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Constitutional Courts and Democratic ValuesA European Perspective$
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Victor Ferreres Comella

Print publication date: 2009

Print ISBN-13: 9780300148671

Published to Yale Scholarship Online: October 2013

DOI: 10.12987/yale/9780300148671.001.0001

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A Traditional Justification

A Traditional Justification

Legal Certainty

Chapter:
(p.20) Chapter Three A Traditional Justification
Source:
Constitutional Courts and Democratic Values
Author(s):

Víctor Ferreres Comella

Publisher:
Yale University Press
DOI:10.12987/yale/9780300148671.003.0004

This chapter contends that all legal systems must be able to satisfy the value of legal certainty to a sufficient extent. Setting up a system of constitutional review of legislation entails designing it in such a way that legal certainty is not impaired. Hans Kelsen has argued that the centralized model is much better in this respect. It is often argued that it is not possible to adopt a decentralized system of judicial review in the European countries that belong to the civil-law family. Two main reasons are offered to support this claim: first, the judiciary in those countries is organized differently than it is in common-law jurisdictions, and second, the doctrine of precedent is absent in the civil-law tradition.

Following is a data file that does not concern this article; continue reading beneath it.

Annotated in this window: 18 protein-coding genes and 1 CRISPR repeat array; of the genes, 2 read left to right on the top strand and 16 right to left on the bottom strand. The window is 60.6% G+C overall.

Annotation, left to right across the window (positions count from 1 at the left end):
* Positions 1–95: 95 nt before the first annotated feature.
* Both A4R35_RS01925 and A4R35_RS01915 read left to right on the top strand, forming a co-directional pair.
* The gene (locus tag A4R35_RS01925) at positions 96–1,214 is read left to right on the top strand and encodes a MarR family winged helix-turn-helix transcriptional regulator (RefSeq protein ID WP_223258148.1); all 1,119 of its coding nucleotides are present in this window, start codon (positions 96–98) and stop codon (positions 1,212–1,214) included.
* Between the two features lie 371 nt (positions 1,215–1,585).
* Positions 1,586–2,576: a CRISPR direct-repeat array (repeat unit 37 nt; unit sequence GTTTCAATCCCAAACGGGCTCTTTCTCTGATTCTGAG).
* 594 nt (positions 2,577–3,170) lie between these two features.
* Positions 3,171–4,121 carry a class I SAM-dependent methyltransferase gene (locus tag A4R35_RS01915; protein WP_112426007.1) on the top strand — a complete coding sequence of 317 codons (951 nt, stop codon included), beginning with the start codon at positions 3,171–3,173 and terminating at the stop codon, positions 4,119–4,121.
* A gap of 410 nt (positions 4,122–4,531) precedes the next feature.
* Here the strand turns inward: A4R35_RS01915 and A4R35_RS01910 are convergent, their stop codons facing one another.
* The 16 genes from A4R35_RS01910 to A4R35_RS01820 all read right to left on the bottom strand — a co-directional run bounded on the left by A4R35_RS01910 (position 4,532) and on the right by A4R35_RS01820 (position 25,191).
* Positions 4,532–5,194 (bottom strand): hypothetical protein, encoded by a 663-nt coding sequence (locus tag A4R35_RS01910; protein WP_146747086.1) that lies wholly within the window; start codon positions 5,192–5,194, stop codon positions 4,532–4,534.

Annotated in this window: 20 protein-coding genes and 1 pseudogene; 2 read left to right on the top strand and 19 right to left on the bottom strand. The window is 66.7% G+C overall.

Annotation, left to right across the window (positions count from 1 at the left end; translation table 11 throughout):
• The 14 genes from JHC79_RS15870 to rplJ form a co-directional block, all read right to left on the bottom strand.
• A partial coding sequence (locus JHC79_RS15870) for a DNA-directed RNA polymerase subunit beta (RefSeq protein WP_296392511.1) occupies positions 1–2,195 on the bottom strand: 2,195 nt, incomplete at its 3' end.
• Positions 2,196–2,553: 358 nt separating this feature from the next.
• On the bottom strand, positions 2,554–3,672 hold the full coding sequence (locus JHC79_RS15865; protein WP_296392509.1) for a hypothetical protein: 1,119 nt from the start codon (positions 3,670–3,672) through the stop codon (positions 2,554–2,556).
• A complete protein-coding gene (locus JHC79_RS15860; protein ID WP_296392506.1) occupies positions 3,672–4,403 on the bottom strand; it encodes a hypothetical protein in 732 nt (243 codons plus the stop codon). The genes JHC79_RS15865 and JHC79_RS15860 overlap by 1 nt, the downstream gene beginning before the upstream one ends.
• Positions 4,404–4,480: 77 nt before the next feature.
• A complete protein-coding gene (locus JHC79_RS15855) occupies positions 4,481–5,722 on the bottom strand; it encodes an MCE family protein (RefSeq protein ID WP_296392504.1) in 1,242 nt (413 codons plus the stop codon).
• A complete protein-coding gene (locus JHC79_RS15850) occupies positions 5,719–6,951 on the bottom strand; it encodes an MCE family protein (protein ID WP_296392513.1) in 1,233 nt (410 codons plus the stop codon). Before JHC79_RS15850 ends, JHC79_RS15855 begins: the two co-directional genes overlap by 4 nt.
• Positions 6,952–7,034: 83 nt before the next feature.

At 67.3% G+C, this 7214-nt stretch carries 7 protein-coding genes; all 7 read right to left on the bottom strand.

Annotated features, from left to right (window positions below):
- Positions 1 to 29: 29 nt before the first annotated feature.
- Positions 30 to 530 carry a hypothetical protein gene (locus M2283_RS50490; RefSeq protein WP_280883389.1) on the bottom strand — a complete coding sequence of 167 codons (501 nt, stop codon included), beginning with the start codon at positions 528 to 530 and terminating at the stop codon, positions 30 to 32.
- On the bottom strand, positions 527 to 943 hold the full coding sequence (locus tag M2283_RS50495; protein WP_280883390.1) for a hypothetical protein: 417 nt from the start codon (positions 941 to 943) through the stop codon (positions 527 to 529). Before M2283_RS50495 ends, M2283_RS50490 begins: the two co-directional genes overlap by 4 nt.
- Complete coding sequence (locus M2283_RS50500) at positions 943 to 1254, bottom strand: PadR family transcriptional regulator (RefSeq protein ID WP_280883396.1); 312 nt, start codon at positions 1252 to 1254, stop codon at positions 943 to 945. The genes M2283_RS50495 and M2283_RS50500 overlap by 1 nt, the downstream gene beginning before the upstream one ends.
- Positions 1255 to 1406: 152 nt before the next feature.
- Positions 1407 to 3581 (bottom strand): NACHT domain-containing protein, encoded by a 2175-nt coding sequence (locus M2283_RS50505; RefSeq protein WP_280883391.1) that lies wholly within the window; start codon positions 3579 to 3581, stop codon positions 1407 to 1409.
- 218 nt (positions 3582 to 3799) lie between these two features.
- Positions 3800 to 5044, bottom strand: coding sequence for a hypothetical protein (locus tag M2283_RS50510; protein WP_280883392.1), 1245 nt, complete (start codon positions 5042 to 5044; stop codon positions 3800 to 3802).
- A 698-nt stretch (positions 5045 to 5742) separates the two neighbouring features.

Keywords:   legal systems, legal certainty, constitutional review, civil-law family, common-law jurisdictions, doctrine of precedent

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